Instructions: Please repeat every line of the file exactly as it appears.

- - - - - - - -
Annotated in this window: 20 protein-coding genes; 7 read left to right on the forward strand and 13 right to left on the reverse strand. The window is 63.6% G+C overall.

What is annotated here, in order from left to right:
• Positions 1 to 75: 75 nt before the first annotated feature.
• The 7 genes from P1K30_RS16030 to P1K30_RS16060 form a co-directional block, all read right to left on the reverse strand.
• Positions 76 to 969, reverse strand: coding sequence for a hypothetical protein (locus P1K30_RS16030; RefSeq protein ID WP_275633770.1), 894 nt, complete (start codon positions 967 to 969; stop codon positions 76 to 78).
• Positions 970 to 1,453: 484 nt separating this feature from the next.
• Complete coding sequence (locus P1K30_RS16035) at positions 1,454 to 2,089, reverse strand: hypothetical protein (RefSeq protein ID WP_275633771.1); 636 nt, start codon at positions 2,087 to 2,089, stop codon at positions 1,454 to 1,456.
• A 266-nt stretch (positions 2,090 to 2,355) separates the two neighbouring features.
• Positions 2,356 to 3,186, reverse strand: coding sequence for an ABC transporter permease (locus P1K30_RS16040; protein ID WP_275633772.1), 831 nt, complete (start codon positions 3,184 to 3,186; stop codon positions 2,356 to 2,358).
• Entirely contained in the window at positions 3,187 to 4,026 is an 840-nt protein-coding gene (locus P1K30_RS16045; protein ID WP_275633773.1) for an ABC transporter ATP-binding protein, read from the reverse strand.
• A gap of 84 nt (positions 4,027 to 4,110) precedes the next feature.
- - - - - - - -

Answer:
Annotated in this window: 20 protein-coding genes; 7 read left to right on the forward strand and 13 right to left on the reverse strand. The window is 63.6% G+C overall.

What is annotated here, in order from left to right:
• Positions 1 to 75: 75 nt before the first annotated feature.
• The 7 genes from P1K30_RS16030 to P1K30_RS16060 form a co-directional block, all read right to left on the reverse strand.
• Positions 76 to 969, reverse strand: coding sequence for a hypothetical protein (locus P1K30_RS16030; RefSeq protein ID WP_275633770.1), 894 nt, complete (start codon positions 967 to 969; stop codon positions 76 to 78).
• Positions 970 to 1,453: 484 nt separating this feature from the next.
• Complete coding sequence (locus P1K30_RS16035) at positions 1,454 to 2,089, reverse strand: hypothetical protein (RefSeq protein ID WP_275633771.1); 636 nt, start codon at positions 2,087 to 2,089, stop codon at positions 1,454 to 1,456.
• A 266-nt stretch (positions 2,090 to 2,355) separates the two neighbouring features.
• Positions 2,356 to 3,186, reverse strand: coding sequence for an ABC transporter permease (locus P1K30_RS16040; protein ID WP_275633772.1), 831 nt, complete (start codon positions 3,184 to 3,186; stop codon positions 2,356 to 2,358).
• Entirely contained in the window at positions 3,187 to 4,026 is an 840-nt protein-coding gene (locus P1K30_RS16045; protein ID WP_275633773.1) for an ABC transporter ATP-binding protein, read from the reverse strand.
• A gap of 84 nt (positions 4,027 to 4,110) precedes the next feature.